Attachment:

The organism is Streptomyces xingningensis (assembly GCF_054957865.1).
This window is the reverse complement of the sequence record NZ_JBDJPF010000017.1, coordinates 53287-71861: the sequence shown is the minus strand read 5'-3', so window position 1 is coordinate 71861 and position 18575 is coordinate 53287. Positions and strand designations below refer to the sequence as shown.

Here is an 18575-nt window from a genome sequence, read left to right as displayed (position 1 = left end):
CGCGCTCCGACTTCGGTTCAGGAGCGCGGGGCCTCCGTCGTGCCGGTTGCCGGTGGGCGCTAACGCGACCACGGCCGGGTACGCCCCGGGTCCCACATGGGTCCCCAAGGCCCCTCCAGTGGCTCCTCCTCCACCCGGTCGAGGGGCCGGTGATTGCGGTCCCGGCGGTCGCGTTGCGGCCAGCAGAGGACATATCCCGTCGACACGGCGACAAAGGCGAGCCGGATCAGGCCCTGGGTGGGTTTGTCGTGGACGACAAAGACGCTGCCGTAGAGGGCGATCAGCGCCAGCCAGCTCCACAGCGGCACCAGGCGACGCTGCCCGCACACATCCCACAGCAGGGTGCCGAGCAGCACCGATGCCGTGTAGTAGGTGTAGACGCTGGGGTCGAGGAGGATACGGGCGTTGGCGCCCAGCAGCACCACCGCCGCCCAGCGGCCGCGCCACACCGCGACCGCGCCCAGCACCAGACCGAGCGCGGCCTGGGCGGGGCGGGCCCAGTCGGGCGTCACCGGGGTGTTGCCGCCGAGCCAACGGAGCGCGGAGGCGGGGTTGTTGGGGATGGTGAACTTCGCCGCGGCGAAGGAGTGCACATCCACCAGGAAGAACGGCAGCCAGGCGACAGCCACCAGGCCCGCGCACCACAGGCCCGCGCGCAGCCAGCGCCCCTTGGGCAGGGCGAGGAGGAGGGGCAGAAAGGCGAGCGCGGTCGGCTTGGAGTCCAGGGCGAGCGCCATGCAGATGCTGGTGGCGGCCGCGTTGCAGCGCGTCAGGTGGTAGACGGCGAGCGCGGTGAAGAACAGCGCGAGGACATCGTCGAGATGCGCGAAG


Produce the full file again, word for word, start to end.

The organism is Streptomyces xingningensis (assembly GCF_054957865.1).
This window is the reverse complement of the sequence record NZ_JBDJPF010000017.1, coordinates 53287-71861: the sequence shown is the minus strand read 5'-3', so window position 1 is coordinate 71861 and position 18575 is coordinate 53287. Positions and strand designations below refer to the sequence as shown.

Here is an 18575-nt window from a genome sequence, read left to right as displayed (position 1 = left end):
CGCGCTCCGACTTCGGTTCAGGAGCGCGGGGCCTCCGTCGTGCCGGTTGCCGGTGGGCGCTAACGCGACCACGGCCGGGTACGCCCCGGGTCCCACATGGGTCCCCAAGGCCCCTCCAGTGGCTCCTCCTCCACCCGGTCGAGGGGCCGGTGATTGCGGTCCCGGCGGTCGCGTTGCGGCCAGCAGAGGACATATCCCGTCGACACGGCGACAAAGGCGAGCCGGATCAGGCCCTGGGTGGGTTTGTCGTGGACGACAAAGACGCTGCCGTAGAGGGCGATCAGCGCCAGCCAGCTCCACAGCGGCACCAGGCGACGCTGCCCGCACACATCCCACAGCAGGGTGCCGAGCAGCACCGATGCCGTGTAGTAGGTGTAGACGCTGGGGTCGAGGAGGATACGGGCGTTGGCGCCCAGCAGCACCACCGCCGCCCAGCGGCCGCGCCACACCGCGACCGCGCCCAGCACCAGACCGAGCGCGGCCTGGGCGGGGCGGGCCCAGTCGGGCGTCACCGGGGTGTTGCCGCCGAGCCAACGGAGCGCGGAGGCGGGGTTGTTGGGGATGGTGAACTTCGCCGCGGCGAAGGAGTGCACATCCACCAGGAAGAACGGCAGCCAGGCGACAGCCACCAGGCCCGCGCACCACAGGCCCGCGCGCAGCCAGCGCCCCTTGGGCAGGGCGAGGAGGAGGGGCAGAAAGGCGAGCGCGGTCGGCTTGGAGTCCAGGGCGAGCGCCATGCAGATGCTGGTGGCGGCCGCGTTGCAGCGCGTCAGGTGGTAGACGGCGAGCGCGGTGAAGAACAGCGCGAGGACATCGTCGAGATGCGCGAAG